3.3. Objective Function
We consider three different objectives in this study, i.e., the value of overload and underload items, shipping cost, and truck cost.
3.3.1. The Value of Overload and Underload Items
In assortment packing process, please note that we have assumed that each box configuration should be full of items before delivery; hence the number of items allocated to each store may not be exactly equal to store’s demand, which will bring loss to stores. Therefore, our first objective is to minimize the value of overload and underload items. The calculation is given in
3.3.2. Shipping Cost
Let denote the shipping cost from node (distribution center or stores) to node (stores) . is a binary decision variable, taking a value 1 if the truck arrives at store from node and 0 otherwise. Shipping cost can be calculated in
3.3.3. Truck Cost
Let denote the usage cost of a single truck, and is a binary decision variable, taking a value 1 if the truck is used and 0 otherwise. Truck cost can be calculated in
We formulate the model as a MINLP problem. The constraints are given as follows (note that some constraints are modified according to Sung et al. ).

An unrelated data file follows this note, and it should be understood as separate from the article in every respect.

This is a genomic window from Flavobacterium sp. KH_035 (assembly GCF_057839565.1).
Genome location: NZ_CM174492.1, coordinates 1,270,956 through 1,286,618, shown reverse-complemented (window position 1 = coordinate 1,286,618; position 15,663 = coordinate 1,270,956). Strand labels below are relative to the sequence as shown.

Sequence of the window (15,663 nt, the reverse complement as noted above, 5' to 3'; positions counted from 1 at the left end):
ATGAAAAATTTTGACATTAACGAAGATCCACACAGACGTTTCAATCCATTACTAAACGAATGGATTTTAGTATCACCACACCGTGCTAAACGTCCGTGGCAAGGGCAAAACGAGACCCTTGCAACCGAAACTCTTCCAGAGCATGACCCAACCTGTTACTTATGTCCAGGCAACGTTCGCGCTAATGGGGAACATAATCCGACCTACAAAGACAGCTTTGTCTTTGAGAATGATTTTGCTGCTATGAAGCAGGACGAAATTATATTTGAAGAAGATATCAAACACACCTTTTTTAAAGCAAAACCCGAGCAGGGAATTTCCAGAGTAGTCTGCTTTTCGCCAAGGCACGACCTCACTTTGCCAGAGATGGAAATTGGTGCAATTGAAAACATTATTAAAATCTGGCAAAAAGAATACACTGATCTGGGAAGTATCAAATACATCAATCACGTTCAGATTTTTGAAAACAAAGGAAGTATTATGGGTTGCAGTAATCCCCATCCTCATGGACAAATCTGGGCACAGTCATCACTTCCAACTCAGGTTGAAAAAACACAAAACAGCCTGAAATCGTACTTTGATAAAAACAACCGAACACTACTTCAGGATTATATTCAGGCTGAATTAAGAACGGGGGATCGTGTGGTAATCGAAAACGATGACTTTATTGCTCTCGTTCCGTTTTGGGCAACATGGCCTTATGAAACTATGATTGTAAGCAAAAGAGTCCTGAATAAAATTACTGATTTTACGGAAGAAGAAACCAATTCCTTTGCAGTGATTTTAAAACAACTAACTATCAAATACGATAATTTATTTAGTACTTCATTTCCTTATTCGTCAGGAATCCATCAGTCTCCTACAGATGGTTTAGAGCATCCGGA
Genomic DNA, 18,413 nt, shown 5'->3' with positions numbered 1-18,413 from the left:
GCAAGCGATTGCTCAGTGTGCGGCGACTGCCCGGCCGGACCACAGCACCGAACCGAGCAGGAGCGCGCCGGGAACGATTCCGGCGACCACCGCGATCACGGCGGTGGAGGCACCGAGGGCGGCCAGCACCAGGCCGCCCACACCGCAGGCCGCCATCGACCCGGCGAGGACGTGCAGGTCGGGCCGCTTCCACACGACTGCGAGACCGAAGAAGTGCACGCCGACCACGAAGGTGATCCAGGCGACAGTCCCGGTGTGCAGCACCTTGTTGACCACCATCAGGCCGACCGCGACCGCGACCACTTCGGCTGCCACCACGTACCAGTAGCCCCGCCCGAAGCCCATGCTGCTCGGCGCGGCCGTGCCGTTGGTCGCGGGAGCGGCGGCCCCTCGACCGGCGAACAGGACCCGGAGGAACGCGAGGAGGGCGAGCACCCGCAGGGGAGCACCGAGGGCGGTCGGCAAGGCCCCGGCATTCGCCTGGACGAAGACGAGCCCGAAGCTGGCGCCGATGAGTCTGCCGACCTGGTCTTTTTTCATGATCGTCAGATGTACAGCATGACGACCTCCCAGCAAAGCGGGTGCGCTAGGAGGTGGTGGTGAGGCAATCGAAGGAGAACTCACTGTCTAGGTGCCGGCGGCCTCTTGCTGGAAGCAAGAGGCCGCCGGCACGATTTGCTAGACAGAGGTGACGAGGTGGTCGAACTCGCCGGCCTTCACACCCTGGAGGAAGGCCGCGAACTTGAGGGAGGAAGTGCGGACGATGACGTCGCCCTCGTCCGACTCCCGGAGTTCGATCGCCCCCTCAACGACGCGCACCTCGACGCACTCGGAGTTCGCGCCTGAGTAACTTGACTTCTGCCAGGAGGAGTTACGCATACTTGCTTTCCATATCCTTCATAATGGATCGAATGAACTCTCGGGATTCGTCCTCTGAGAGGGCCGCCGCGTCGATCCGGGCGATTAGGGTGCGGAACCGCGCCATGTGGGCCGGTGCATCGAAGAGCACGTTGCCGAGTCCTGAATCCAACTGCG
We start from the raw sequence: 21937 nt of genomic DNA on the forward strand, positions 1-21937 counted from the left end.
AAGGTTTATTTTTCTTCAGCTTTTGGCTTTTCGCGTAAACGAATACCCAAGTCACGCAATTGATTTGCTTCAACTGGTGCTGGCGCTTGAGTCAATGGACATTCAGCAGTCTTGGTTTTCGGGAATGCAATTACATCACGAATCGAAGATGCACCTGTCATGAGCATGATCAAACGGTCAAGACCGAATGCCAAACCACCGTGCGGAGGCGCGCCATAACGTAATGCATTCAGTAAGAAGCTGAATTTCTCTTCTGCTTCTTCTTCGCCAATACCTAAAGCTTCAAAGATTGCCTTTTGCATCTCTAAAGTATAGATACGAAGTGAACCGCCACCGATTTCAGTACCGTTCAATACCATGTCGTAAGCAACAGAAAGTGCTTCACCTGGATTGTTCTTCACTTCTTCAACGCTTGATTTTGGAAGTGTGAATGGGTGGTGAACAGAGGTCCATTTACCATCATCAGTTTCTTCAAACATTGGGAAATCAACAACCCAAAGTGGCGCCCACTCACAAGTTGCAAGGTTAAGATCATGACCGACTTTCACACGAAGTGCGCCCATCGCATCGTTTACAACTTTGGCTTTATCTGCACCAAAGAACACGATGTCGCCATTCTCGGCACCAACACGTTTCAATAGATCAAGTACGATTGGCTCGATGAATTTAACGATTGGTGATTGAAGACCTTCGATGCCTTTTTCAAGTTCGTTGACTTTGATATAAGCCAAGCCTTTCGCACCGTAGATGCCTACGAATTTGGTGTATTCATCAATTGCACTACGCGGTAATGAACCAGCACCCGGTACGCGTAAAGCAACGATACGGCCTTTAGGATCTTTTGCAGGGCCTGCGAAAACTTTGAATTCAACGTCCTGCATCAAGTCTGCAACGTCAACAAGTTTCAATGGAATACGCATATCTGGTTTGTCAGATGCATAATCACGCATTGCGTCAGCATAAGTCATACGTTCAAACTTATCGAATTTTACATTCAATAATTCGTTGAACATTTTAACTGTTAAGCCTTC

Equation (4) calculates the amount of overload and underload based on the distribution quantity and stores’ demand. If the number of the items distributed to a store is smaller than the store’s demand, we calculate the underload as the demand minus the distribution quantity. If the number of the items distributed to a store is greater than the store’s demand, we calculate the overload as the distribution quantity minus the demand. Equation (5) limits at least one of the overloads or underloads of allocating item to store to be 0. That is, if overload occurs, underload must equal to 0. Conversely, if underload occurs, overload must equal to 0. If the number of item allocated to store is exactly equal to the store’s demand, the overload and underload are both 0. Equation (6) indicates that every box configuration has a certain capacity. Equation (7) denotes that there is only one possible capacity for each box configuration. Equation (8) limits the total number of box configurations. Equation (9) limits each store to receive at least one box. Equation (10) limits the total number of each item that can be used for distribution so that it cannot exceed its production quantity. Equation (11) points out that the load of each truck cannot exceed its rated capacity. Equation (12) limits each store can be served by one truck. Equation (13) limits the following: if store is delivered by truck , then the truck must arrive at the store from a node . Equation (14) limits that if store is delivered by truck , then the truck will reach another node after the delivery. Equation (15) limits that the number of item received by the distribution center must be greater than or equal to all stores’ demand for item . Equation (16) connects the manufacturer, the distribution center, and the stores; that is, the number of received box configurations by the distribution center must be equal to the number of delivered box configurations, which indicates that the box must pass through the distribution center before reaching stores. Equation (17) denotes that if the truck is used, the starting point must be the distribution center. Equations (18)—(19) define the conditions on the decision variables.